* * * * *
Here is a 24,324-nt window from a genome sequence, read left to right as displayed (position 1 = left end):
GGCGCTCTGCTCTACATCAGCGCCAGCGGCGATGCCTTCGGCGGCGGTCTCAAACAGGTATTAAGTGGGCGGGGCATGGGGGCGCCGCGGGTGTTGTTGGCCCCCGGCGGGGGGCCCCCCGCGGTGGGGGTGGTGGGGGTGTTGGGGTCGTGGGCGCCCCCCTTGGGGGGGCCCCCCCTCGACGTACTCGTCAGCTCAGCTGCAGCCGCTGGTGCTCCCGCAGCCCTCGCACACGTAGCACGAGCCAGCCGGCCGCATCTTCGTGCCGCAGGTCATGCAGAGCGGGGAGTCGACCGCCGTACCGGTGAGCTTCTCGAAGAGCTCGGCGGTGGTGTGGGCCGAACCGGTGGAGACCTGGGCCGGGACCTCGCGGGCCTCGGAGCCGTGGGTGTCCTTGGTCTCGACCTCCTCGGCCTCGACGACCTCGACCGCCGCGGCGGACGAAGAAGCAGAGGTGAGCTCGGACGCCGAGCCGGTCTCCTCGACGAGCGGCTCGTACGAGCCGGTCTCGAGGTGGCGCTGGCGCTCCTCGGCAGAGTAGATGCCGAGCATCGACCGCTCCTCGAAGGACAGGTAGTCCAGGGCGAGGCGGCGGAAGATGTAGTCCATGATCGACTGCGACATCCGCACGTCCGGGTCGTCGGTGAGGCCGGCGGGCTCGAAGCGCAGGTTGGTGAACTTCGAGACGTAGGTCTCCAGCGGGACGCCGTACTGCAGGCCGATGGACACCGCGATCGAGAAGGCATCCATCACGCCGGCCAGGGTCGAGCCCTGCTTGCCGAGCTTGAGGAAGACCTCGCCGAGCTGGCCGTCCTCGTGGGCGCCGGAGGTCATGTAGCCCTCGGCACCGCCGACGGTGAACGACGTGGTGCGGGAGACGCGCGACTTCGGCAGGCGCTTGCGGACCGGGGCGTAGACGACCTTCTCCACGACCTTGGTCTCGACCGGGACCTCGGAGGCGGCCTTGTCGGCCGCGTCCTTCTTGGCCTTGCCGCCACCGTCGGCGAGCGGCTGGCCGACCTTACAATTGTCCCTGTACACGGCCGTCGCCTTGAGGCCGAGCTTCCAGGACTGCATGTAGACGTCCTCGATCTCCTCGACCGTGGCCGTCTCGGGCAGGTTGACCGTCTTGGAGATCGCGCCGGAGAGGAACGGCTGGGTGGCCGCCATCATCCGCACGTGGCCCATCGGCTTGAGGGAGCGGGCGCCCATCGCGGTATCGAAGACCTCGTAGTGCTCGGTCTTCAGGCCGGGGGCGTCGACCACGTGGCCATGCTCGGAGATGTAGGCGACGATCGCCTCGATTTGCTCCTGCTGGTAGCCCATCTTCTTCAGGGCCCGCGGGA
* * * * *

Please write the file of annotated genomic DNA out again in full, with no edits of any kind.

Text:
Here is a 24,324-nt window from a genome sequence, read left to right as displayed (position 1 = left end):
GGCGCTCTGCTCTACATCAGCGCCAGCGGCGATGCCTTCGGCGGCGGTCTCAAACAGGTATTAAGTGGGCGGGGCATGGGGGCGCCGCGGGTGTTGTTGGCCCCCGGCGGGGGGCCCCCCGCGGTGGGGGTGGTGGGGGTGTTGGGGTCGTGGGCGCCCCCCTTGGGGGGGCCCCCCCTCGACGTACTCGTCAGCTCAGCTGCAGCCGCTGGTGCTCCCGCAGCCCTCGCACACGTAGCACGAGCCAGCCGGCCGCATCTTCGTGCCGCAGGTCATGCAGAGCGGGGAGTCGACCGCCGTACCGGTGAGCTTCTCGAAGAGCTCGGCGGTGGTGTGGGCCGAACCGGTGGAGACCTGGGCCGGGACCTCGCGGGCCTCGGAGCCGTGGGTGTCCTTGGTCTCGACCTCCTCGGCCTCGACGACCTCGACCGCCGCGGCGGACGAAGAAGCAGAGGTGAGCTCGGACGCCGAGCCGGTCTCCTCGACGAGCGGCTCGTACGAGCCGGTCTCGAGGTGGCGCTGGCGCTCCTCGGCAGAGTAGATGCCGAGCATCGACCGCTCCTCGAAGGACAGGTAGTCCAGGGCGAGGCGGCGGAAGATGTAGTCCATGATCGACTGCGACATCCGCACGTCCGGGTCGTCGGTGAGGCCGGCGGGCTCGAAGCGCAGGTTGGTGAACTTCGAGACGTAGGTCTCCAGCGGGACGCCGTACTGCAGGCCGATGGACACCGCGATCGAGAAGGCATCCATCACGCCGGCCAGGGTCGAGCCCTGCTTGCCGAGCTTGAGGAAGACCTCGCCGAGCTGGCCGTCCTCGTGGGCGCCGGAGGTCATGTAGCCCTCGGCACCGCCGACGGTGAACGACGTGGTGCGGGAGACGCGCGACTTCGGCAGGCGCTTGCGGACCGGGGCGTAGACGACCTTCTCCACGACCTTGGTCTCGACCGGGACCTCGGAGGCGGCCTTGTCGGCCGCGTCCTTCTTGGCCTTGCCGCCACCGTCGGCGAGCGGCTGGCCGACCTTACAATTGTCCCTGTACACGGCCGTCGCCTTGAGGCCGAGCTTCCAGGACTGCATGTAGACGTCCTCGATCTCCTCGACCGTGGCCGTCTCGGGCAGGTTGACCGTCTTGGAGATCGCGCCGGAGAGGAACGGCTGGGTGGCCGCCATCATCCGCACGTGGCCCATCGGCTTGAGGGAGCGGGCGCCCATCGCGGTATCGAAGACCTCGTAGTGCTCGGTCTTCAGGCCGGGGGCGTCGACCACGTGGCCATGCTCGGAGATGTAGGCGACGATCGCCTCGATTTGCTCCTGCTGGTAGCCCATCTTCTTCAGGGCCCGCGGGA